Initially, Abdullah and his men hesitated, but then decided to attack.  The Muslims shot and killed one of the Quraysh (a man by the name of Amr Ibn Al-Hadrami), captured two of them, and seized the caravan’s goods.  By killing Ibn Al-Hadrami, the Muslims had violated the pre-Islamic Arabian custom forbidding bloodshed during the sacred month.

When Abdullah and his men returned to Medina, Muhammad rebuked them, saying:

I did not order you to fight in the sacred month! [6]

Sir Thomas W. Arnold wrote of this incident:

In so doing, [Abdullah] had not only acted without authority but had violated the sacred truce within Arab custom caused to be observed throughout the month of pilgrimage.  Muhammad received him coldly with the words, “I gave thee no command to fight in the sacred month;” dismissed the prisoners, and from his own purse paid blood-money for a Meccan who had lost his life in the fray. [7]

Other Muslims in Medina also chastised the men.  Meanwhile, the Quraysh exploited the incident to further their war propaganda against the Islamic nation.  They effectively drove a wedge in the community of Medina, with Muslims distancing themselves from other Muslims, and non-Muslims from Muslims.  Muhammad’s leadership itself was called into question.

It was in this crisis that the following Quranic verse was revealed:

They ask you about fighting in the sacred month. Say, ‘Fighting in that month is a great offense, but to bar others from God’s path, to disbelieve in Him, prevent access to the Sacred Mosque, and drive out its people, are still greater offences in God’s eyes: [their] persecution is worse than the killing [of Amr Ibn Al-Hadrami].’ They will not stop fighting you [believers] until they make you renounce your faith, if they can. If any of you renounce your faith and die as disbelievers, your deeds will come to nothing in this world and the Hereafter, and you will be inhabitants of the Fire, there to remain.  But those who have believed, who were driven out from their homes, and who strive for God’s cause, it is they who can look forward to God’s mercy: God is most forgiving and merciful. (Quran, 2:217-218)

This response from the God of the Quran successfully rallied the Muslims around their leader and their cause.  Muhammad’s treatment of the raid was splendidly balanced, neither making the Muslims look too warlike nor too humiliated: on the one hand, he paid blood money for the Qurayshite man that was killed (blood money was a form of restitution given to a victim’s family) and freed the two Qurayshite prisoners.  On the other hand, he released the two Qurayshite prisoners only in exchange for two Muslim prisoners, and also accepted the confiscated goods as legitimate spoils of war.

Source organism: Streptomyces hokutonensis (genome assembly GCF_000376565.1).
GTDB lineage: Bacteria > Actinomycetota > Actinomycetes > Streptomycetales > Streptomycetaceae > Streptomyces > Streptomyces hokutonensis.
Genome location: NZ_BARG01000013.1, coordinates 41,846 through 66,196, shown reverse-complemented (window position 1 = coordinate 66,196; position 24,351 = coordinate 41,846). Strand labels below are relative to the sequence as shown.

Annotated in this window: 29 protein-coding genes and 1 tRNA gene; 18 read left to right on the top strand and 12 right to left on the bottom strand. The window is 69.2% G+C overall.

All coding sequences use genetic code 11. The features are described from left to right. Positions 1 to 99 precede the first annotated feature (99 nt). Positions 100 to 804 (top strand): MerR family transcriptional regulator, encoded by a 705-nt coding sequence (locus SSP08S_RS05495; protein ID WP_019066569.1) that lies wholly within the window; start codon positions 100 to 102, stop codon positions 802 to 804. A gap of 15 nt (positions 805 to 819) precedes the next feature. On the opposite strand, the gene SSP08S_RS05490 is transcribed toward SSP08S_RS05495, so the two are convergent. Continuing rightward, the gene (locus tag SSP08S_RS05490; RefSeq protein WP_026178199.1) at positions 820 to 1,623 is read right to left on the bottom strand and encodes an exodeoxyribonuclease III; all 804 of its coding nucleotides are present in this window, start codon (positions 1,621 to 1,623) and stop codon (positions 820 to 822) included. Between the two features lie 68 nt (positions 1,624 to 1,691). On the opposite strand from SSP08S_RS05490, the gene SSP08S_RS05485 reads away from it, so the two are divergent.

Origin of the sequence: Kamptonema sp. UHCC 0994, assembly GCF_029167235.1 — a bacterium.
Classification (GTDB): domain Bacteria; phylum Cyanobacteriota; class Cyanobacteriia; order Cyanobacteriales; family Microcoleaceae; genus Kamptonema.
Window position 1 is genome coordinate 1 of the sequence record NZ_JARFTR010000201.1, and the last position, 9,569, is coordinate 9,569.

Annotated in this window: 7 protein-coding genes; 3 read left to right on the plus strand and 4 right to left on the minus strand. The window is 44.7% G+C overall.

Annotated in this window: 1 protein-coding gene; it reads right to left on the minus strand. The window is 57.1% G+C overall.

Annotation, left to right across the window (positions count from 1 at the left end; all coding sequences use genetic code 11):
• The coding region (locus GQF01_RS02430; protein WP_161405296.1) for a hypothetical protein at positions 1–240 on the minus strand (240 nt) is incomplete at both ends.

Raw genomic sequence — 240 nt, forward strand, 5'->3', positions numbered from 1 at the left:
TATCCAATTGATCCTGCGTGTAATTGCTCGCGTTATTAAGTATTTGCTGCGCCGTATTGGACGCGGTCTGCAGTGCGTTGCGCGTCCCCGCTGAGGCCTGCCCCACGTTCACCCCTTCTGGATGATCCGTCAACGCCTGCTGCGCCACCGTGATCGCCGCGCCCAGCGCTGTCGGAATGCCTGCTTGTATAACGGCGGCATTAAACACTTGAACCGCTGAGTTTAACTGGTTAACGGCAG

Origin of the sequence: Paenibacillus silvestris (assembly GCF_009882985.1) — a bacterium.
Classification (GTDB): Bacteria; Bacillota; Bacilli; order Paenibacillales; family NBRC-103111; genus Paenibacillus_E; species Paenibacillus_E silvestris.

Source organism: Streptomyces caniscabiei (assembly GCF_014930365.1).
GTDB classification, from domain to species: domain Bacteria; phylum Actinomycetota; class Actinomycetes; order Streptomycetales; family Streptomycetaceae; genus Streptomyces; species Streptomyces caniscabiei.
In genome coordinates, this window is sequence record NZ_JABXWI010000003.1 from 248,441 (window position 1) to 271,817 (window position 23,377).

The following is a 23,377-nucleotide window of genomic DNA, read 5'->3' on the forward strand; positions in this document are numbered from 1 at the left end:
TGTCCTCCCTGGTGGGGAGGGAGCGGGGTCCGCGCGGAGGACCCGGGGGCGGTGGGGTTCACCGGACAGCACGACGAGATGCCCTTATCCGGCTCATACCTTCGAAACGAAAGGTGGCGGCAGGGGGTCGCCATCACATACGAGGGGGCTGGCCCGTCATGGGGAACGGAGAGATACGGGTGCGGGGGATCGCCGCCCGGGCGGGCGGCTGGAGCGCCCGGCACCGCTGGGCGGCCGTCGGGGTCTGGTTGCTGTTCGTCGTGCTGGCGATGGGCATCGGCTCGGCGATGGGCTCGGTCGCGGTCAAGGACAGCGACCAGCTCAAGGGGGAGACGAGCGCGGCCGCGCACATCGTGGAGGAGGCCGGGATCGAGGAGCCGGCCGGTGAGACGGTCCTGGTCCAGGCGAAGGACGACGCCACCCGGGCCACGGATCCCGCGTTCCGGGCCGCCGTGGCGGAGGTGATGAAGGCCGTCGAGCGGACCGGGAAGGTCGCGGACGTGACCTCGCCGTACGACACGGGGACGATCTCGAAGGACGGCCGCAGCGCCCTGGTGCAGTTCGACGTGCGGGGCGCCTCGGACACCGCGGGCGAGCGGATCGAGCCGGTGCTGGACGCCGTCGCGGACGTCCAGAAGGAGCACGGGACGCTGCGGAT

*  *  *  *  *

Robert Spencer writes of the Nakhla raid:

In Medina, these new Muslims began raiding the caravans of the Quraysh, with Muhammad personally leading many of these raids.  These raids kept the nascent Muslim movement solvent and helped form Islamic theology–as in one notorious incident when a band of Muslims raided a Quraysh caravan at Nakhla, a settlement not far from Mecca.  The raiders attacked the caravan during the sacred month of Rajab, when fighting was forbidden.  When they returned to the Muslim camp laden with booty, Muhammad refused to share in the loot or to have anything to do with them, saying only, “I did not order you to fight in the sacred month.”

But then a new revelation came from Allah, explaining that the Quraysh’s opposition to Muhammad was a worse transgression than the violation of the sacred month.  In other words, the raid was justified.  ”They question thee, O Muhammad, with regard to warfare in the sacred month.  Say: warfare therein is a great transgression, bu to turn men from the way of Allah, and to disbelieve in Him and in the Inviolable Place of Worship, and to expel his people thence, is a greater sin with Allah; for persecution is worse than killing” (Quran 2:214).  Whatever sin the Nakhla raiders had committed was overshadowed by the Quraysh’s rejection of Muhammad.

This was a momentous revelation, for it led to an Islamic principle that has had repercussions throughout the ages.  Good became identified with anything that redounded to the benefit of Muslims, regardless of whether it violated moral or other laws.  The moral absolutes enshrined in the Ten Commandments, and other teachings of the great religions that preceded Islam, were swept aside in favor of an overarching principle of expediency. [8]